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<Integrated Waste Management Practices To Protect Freshwater Resources:
Case Studies From West Asia,
The Mediterranean, And The Arab Region>

The Report of The Sultanate of Oman on solid Waste Management

Prepared by:
Mahad bin Eissa Shammas, Director of the directorate of environmental affairs.
The General Directorate for Environment in the governorate of Dhafar
- Ministry of Local Municipalities and Environment.

 

  1. Summary

    The Sultanate of Oman has witnessed a steady development and a rapid population growth in the last twenty years. This was accompanied by a change in the life style of citizens, which had its effect on the traditional systems of managing solid waste. The current system for waste management has become insufficient and with adverse impact on the environment.

    The Sultanate is now entering a phase of change in the industrial growth and economic diversity by introducing sources of revenues other than oil. This change led to a change in the size and type of generated waste as well as the possible health and environmental impacts. This has pushed the sultanate to conduct various studies and develop plans to match this development.

    The Omani government realized the fact that health and human environment are interconnected elements, and the increase in the public awareness led Omani citizens to realize this fact.

    The Sultanate of Oman is totally aware of the reality and the problems related to managing the waste and their environmental effects. Nowadays, there are problems in Oman with regards to the insufficient facilities related to managing the waste. However, the early preparations and the intensive studies carried out by the sultanate have laid the full basis for the proper management of wastes.

    The Omani government will continue to assure- within its continuous policies- that the health, the welfare of the citizens and the protection of the environment will have full attention. This can be achieved through the realization and identification of the problems and the requirements in this fast changing world.

  2. The Report

    First of all, we have to point out the fact that the growth, development and urbanization that Oman has witnessed started in 1970. Prior to that year, Oman did not witness any development. Since 1970, Oman started the construction process and it is still following the path of development and growth. The infrastructure was established in most parts of the Oman, particularly the one related to the health and environment.

    Along with this, the sultani decree 10/82 was issued and became known as the law of environment protection and pollution abatement. This law represented the basic regulations for the protection of the environment in the lands of the sultanate and the Omani waters.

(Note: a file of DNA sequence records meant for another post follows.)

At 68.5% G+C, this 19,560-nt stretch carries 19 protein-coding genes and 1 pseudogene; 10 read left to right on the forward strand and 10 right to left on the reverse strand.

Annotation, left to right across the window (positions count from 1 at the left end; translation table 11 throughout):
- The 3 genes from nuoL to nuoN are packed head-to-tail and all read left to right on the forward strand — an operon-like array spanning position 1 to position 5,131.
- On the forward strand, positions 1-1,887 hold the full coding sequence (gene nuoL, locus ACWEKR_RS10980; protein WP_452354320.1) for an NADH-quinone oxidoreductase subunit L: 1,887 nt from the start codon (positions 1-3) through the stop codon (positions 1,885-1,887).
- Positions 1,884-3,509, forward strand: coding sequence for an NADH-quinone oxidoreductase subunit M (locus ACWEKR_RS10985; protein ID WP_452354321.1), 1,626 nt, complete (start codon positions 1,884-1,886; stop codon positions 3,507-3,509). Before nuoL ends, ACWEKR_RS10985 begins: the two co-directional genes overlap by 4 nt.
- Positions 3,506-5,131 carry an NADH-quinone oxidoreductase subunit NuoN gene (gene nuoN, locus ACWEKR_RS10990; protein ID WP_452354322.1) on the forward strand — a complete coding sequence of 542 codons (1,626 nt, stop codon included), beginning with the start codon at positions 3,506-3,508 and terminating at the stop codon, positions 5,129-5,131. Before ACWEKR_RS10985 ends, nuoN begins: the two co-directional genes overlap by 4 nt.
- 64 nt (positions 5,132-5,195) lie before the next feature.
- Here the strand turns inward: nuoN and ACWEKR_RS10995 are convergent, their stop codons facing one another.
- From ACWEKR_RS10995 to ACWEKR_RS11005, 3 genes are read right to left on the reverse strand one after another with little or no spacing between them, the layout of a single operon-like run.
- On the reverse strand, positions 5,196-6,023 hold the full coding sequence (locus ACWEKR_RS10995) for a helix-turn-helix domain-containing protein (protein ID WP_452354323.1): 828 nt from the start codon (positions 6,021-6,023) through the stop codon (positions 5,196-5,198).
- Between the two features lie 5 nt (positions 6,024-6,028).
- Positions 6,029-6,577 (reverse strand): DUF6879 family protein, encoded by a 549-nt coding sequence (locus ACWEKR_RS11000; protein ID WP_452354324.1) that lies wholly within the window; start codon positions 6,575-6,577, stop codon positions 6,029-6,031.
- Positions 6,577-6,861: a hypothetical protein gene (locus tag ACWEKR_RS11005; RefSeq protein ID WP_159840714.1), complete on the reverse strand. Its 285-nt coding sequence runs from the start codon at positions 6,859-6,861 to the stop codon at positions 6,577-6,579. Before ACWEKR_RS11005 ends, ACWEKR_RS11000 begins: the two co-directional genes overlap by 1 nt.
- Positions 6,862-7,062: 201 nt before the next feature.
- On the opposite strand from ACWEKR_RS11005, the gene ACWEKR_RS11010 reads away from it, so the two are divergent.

The first item of the law stipulates the following:

    - This law asserts the necessity of providing the most possible health care for the country and its citizens and preserving the country's natural wealth, economic resources and historical and cultural heritage, thus, avoiding any harm or side effects that might evolve immediately or on the long run as a result of the programs of industrial, agricultural or constructional development or any other developmental programs that aim at improving the living conditions and diversifying the sources of national income.

    - This law aims at protecting the natural resources of this country, developing and utilizing it soundly without causing any harmful impacts on the living species in the sultanate or in its waters; particularly in terms of the dangers resulting from the pollution of the main elements of the environment.

    The law was enhanced by various ministerial decrees issued by the minister of local municipalities and environment, which put forward the mechanism for its implementation. Environmental as well as other elements related to the law of the protection of the environment and pollution control are being discussed and studied by a ministerial committee that was formed by the ministry of local municipalities and environment.

    This committee includes representatives at the decision-makers level from different ministries and institutions that are related one way or another to environmental matter such as:

    • Ministry of Health.
    • Ministry of Water Resources.
    • Ministry of Agriculture and fisheries.
    • Muscat Municipality.
    • University of Sultan Qaboos.